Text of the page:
Role of Social Media in Creating Word of Mouth and Customer Experience

Role of Social Media in Creating Word of Mouth and Customer ExperienceWhat’s the role of social media in creating Word of Mouth (WOM)?

You could say there are two parts to WOM – the analog and the digital.

  • Analog is person to person… face to face. I’ll also put written and print media into the analog category.
  • Digital WOM is converted and stored in a format that can be sent and re-sent electronically.

Social media refers to tools that allow us to easily spread the story electronically, digitally. Like a pyramid marketing scheme I tell my network, and they tell theirs, and they tell theirs… Social media tools (blogs, Facebook, Twitter etc) make the spread easy.

In fact, I may have to contradict my earlier statements indicating that Malcolm Gladwell and Seth Godin are the father’s of Word of Mouth (WOM).

The REAL Originators of Word Of Mouth

I think the folks who wrote the Faberge Organics Shampoo commercials in the 80s invented it.

Do you remember those ads?

If you tell two friends about Faberge Organics shampoo with wheat germ oil and honey, they’ll tell two friends, and so on… and so on… and so on…

Sorry about the poor quality – this is all I could find.

(Feed Link For Faberge Commercial)

Has the focus of Social Media had a negative effect on the Customer Experience?

I’ll say potentially, YES. Marketers dazzled by the shiny object that social media is, may think they’ve solved their communication problem – or are engaging in a ‘meaningful’ way because – for example – they’ve created a Facebook Fan Page for their business.

False Sense Of Security

Let me pick on one of my favorite brands, Starbucks Coffee, as an example. Specifically, their “My Starbucks Idea” website. Through this site, Starbucks welcomes everyone to submit product, program, design, service, or ANY idea.

The My Starbucks Idea home page declares:

“You know better than anyone else what you want from Starbucks. So tell us. What’s your Starbucks Idea? Revolutionary or simple – we want to hear it. Share your ideas, tell us what you think of other people’s ideas and join the discussion. We’re here, and we’re ready to make ideas happen.”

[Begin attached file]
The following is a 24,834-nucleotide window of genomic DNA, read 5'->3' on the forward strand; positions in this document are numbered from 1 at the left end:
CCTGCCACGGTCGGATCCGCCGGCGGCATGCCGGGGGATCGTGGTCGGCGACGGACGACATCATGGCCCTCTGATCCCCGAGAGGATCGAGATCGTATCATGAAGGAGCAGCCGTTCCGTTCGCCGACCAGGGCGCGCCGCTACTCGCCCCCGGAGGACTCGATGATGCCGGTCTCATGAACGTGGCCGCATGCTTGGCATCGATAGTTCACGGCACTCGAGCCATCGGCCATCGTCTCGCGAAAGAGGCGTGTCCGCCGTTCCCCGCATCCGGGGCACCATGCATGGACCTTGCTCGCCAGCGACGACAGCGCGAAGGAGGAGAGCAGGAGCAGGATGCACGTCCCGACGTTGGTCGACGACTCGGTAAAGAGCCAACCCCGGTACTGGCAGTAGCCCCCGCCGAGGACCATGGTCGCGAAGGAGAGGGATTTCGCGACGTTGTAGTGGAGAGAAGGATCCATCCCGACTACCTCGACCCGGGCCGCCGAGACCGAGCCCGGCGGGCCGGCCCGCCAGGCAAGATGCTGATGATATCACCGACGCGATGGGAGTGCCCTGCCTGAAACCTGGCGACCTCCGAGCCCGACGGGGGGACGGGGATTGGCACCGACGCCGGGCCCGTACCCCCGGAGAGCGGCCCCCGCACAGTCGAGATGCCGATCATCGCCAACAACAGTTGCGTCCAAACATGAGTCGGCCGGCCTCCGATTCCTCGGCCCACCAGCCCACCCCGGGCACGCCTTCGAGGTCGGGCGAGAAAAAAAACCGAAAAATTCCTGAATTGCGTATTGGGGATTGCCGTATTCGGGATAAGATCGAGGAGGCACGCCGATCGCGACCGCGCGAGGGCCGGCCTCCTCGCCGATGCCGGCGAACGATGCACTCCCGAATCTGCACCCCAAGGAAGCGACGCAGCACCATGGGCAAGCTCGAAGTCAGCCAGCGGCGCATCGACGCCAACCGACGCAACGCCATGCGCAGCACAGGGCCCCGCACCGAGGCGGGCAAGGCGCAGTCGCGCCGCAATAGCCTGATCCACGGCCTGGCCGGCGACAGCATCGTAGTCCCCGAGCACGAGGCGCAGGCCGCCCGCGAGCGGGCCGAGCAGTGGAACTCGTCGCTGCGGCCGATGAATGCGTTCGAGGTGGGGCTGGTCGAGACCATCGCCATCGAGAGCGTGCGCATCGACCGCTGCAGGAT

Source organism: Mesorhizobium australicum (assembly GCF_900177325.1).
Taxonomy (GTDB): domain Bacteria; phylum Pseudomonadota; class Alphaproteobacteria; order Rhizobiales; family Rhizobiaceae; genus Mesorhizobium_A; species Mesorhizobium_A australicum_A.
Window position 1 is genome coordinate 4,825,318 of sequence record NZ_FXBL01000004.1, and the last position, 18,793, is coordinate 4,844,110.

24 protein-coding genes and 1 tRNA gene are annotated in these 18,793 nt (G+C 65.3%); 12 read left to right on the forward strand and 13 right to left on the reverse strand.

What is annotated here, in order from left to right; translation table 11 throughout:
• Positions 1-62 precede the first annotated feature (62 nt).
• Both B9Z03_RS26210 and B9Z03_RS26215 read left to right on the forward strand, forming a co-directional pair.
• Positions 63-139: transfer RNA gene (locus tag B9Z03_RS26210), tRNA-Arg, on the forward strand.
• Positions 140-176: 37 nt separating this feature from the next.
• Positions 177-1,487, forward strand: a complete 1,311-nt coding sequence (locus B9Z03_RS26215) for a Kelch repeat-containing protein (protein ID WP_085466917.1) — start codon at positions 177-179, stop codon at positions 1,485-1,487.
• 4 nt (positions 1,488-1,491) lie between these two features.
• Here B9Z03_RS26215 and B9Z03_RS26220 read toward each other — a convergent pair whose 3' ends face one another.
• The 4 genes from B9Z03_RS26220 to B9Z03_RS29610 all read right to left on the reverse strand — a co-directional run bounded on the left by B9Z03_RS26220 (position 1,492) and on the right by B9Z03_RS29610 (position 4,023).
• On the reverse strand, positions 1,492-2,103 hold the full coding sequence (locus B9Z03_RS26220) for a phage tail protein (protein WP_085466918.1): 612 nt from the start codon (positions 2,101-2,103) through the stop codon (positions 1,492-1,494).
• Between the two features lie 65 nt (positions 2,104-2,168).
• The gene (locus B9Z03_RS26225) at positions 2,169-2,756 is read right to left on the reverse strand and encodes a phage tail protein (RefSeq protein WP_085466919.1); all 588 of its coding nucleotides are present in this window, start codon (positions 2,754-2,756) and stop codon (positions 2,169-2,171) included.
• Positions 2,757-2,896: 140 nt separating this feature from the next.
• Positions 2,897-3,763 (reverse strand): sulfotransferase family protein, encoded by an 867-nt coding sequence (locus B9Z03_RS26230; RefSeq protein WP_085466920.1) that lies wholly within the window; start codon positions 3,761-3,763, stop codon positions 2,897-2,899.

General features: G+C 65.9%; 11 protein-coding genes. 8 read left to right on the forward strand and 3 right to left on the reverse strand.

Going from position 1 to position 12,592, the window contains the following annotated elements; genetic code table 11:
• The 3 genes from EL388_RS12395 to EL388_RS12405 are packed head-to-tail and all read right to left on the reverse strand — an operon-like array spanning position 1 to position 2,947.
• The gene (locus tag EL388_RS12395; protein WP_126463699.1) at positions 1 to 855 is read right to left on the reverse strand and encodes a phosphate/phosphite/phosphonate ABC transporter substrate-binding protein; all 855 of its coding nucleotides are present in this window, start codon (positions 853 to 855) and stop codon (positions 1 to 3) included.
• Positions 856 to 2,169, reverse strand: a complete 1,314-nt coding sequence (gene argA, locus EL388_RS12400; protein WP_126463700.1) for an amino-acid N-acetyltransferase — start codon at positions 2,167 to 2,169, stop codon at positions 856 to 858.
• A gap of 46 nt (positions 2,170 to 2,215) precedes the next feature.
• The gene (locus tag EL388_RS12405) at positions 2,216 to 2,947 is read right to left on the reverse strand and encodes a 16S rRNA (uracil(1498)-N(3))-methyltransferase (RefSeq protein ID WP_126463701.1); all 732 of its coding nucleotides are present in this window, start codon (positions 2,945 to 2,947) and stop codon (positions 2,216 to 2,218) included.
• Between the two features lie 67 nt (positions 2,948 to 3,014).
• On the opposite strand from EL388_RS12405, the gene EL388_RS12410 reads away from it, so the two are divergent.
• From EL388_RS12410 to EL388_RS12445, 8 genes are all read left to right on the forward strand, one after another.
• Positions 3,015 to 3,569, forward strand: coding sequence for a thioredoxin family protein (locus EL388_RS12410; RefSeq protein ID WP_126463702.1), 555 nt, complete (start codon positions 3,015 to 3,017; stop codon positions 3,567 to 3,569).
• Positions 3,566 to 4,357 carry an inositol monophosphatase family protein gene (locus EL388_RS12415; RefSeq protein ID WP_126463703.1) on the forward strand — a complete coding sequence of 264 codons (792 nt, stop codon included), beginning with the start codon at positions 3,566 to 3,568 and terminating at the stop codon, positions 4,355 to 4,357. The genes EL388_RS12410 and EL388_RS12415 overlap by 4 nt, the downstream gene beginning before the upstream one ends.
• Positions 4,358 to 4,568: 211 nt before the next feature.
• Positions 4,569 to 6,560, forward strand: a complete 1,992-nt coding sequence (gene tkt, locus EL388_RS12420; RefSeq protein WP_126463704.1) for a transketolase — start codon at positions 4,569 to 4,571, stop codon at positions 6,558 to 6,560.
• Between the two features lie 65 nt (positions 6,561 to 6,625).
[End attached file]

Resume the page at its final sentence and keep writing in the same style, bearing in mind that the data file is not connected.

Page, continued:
• Starbucks thinks they are listening.
  • Customers think Starbucks is listening, and taking action.
  • Starbucks thinks they’ve “checked the box” (to some extent) in being a social media player by having this site.
  • Power to the people!

However, if you look at the “milestone” of the 50 Ideas Launched and Still Counting! – celebrating customer ideas implemented – Starbucks has technically only implemented six (6) ideas submitted by customers. If you dig into it – as John has on his Brand Autopsy site in his Tough Love For Starbucks post – you’ll see that most ideas were already in the works, would have been done anyway, or aren’t even customer-facing ideas (e.g. Employee discount on work clothes).

A problem with social media is that companies may think – simply by participating in the trend – that they’re meeting customer need. Starbucks has invested in this suggestion site and believe they are checking the “we care and listen to customers” box. They think they’ve fulfilled the portion of their strategy, that supports the objective: to “Develop enthusiastically satisfied customers all of the time.”

Starbucks isn’t being as democratic with ideas as they claim (and think) they are. It really isn’t “power to the people.” Social media (or maybe improper use of social media) is giving Starbucks a false sense of security.

Social media isn’t for everyone. To “engage in meaningful conversation” may actually mean a conversation. A face-to-face, human-to-human dialogue. For example, the kind a barista can have with a customer at Starbucks.

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Paul WilliamsPaul Williams is a professional problem solver at Idea Sandbox. He can help you create remarkable ideas to grow your business. You may read more at his website and find him Twittering as @IdeaSandbox.

Paul Williams




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